Strategic default is a conscious choice by a borrower to behave unethically by the rules of the lending agreement, and the borrower is going to suffer the consequences through a lower FICO score and diminished access to credit in the future. In yesterday’s post, I argued that his behavior is not immoral because the borrower has other moral obligations that outweigh their ethical concerns. Strategic default is unethical, but it is not immoral.
Strategic defaulters have to make a choice: do they fulfill their ethical duty to repay the loan, or do they fulfill their moral duty to provide for their family? These people will pay a price for their decision to walk: they will lose their homes, and they will have limited access to credit in the future. IMO, it is still the right choice for the family because their moral obligation is greater than their ethical one.
The people facing the ethics versus morality decision are not responsible for what happens to banks or the US taxpayer who is being compelled to pay for the loss. The banks should be allowed to go under, and the US taxpayer should not be responsible for paying the bill. That travesty of justice has nothing to do with the decisions of individual borrowers to walk away from their loans. It does piss me off that I have to pay for it, but I can’t call the defaulter’s immoral for doing what is best for their families. I can and do fault the lenders for creating this situation and the government for allowing it to happen, but what is done is done.
When lenders loan too much money to borrowers, they are behaving immorally. Lenders create the circumstances where borrowers are hopelessly in debt, then they churn them with fees and usurious interest rates and keep them in perpetual servitude. That is immoral. The borrower benefits in no way from this arrangement.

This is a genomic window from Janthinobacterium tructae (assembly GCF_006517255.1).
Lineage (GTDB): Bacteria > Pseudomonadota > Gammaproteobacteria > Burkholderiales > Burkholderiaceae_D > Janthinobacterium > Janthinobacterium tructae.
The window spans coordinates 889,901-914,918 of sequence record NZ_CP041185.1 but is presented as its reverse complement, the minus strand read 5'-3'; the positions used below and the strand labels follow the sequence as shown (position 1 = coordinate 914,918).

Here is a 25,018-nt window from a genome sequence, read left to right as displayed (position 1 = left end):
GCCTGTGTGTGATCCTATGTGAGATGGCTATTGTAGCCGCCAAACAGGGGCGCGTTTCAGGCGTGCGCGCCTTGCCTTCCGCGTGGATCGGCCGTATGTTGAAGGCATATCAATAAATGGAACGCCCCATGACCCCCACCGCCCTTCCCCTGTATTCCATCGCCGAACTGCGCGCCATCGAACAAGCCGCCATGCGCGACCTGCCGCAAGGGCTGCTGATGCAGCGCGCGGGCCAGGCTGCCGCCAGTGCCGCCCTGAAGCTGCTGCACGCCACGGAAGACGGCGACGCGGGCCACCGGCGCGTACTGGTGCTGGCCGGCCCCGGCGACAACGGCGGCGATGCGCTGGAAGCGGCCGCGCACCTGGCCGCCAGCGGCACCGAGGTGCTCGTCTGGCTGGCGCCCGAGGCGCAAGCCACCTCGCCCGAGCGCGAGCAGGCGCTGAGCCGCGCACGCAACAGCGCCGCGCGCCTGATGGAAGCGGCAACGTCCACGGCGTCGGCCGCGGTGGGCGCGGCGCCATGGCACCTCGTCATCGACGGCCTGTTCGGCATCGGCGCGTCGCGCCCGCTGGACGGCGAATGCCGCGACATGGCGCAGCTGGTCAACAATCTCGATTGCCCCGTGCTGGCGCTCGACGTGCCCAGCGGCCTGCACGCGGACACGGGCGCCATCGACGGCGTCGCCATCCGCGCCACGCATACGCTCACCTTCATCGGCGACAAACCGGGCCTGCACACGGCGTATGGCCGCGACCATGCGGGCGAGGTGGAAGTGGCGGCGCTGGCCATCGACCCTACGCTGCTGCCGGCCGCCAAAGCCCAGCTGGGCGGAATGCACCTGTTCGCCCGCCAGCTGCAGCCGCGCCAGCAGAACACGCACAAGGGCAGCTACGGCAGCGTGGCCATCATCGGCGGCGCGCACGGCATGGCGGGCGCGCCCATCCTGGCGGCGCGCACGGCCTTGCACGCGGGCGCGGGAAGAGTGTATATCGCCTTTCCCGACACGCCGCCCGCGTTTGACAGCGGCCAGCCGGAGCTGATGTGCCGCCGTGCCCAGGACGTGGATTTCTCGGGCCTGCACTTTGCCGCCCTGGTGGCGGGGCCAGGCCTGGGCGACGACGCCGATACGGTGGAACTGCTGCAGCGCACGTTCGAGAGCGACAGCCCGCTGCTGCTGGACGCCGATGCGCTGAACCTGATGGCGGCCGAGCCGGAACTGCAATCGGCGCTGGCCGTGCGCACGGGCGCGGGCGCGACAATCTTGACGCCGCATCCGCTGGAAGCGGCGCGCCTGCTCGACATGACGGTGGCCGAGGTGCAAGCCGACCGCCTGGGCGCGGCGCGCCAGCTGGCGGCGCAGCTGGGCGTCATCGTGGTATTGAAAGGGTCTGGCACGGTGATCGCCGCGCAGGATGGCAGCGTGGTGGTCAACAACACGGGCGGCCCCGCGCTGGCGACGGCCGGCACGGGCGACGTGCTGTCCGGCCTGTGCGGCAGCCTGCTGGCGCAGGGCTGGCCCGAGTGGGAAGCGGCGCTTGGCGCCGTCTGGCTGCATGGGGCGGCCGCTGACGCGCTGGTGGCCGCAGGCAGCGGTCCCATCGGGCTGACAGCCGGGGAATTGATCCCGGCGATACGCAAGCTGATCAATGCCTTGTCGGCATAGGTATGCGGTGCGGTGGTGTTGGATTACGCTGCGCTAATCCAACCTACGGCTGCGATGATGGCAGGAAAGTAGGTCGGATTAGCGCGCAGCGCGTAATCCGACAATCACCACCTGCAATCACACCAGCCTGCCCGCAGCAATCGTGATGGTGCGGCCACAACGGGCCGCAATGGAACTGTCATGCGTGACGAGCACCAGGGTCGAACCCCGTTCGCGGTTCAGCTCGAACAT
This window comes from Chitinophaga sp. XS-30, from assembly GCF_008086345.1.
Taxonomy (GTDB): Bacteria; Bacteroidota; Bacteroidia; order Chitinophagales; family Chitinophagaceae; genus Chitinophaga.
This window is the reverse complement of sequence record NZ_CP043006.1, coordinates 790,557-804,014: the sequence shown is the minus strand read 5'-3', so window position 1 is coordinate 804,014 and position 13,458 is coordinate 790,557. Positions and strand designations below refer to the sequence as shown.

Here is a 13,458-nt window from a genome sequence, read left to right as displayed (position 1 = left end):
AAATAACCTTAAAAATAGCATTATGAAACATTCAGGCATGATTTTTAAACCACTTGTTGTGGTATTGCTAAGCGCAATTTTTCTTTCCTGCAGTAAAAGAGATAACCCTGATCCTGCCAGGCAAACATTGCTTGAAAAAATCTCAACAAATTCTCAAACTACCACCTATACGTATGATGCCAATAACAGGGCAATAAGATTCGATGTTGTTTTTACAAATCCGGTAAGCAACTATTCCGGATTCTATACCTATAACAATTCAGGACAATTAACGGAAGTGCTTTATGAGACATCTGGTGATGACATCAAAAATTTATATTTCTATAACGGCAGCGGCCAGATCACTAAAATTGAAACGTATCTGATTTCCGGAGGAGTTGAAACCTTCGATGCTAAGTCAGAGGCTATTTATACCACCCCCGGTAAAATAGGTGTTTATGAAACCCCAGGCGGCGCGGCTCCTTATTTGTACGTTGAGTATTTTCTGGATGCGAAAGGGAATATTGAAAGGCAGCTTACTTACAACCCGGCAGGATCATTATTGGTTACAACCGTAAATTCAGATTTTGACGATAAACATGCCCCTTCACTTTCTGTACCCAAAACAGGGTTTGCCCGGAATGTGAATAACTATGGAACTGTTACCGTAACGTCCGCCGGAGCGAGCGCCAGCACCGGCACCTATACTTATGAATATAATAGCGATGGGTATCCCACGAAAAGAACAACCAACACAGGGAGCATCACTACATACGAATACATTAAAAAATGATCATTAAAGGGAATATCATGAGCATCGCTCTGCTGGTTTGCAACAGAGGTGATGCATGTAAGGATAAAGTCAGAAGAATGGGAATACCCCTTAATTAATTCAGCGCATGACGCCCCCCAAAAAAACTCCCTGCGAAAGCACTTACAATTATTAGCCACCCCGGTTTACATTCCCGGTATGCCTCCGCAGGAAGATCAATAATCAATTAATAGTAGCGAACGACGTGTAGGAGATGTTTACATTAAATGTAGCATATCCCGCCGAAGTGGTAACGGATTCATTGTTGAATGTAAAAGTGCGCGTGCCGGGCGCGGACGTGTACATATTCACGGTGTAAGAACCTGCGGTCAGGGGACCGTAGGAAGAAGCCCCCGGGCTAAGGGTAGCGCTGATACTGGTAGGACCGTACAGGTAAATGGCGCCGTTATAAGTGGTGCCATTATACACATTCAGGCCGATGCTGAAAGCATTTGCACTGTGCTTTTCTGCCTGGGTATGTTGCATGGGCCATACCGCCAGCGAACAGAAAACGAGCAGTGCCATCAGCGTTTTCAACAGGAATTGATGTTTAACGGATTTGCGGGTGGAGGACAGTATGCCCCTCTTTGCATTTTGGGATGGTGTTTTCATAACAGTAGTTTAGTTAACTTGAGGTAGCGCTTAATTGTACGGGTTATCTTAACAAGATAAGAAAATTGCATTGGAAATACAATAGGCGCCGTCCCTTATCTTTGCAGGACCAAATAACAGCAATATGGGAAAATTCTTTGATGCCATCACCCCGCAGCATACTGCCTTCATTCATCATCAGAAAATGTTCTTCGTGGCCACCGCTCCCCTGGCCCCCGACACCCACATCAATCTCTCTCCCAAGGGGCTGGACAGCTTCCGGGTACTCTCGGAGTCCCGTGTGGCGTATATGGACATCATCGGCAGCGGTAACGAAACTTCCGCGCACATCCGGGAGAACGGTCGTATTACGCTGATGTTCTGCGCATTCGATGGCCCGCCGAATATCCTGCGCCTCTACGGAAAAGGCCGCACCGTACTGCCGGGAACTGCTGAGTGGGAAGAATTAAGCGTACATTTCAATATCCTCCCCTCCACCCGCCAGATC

Lenders want borrowers to believe they have a moral obligation to repay them. To the degree that lenders convince borrowers they have a moral obligation to repay debts is the degree to which lenders exploit borrowers. If lenders knew their loans might not be repaid, they would loan less money, particularly for unsecured consumer goods. That would be a good thing. Prudent lending should always be secured by assets, and if that asset declines in value (like a car) then the loan should amortize faster than the depreciation.
When lenders do not face the consequences for foolish and immoral lending, they do more of it. That is moral hazard. In our current circumstances, lenders are being spared the pain of their foolishness because of misplaced borrower morality and a variety of government bailouts.
Ethics and Morality in Borrowing
When I wrote, HELOC Abuse Grading System, I discussed the fine line between gaming the system out of ignorance or out of malice. Intent matters, and those who knowingly gamed the system were immoral. All were unethical.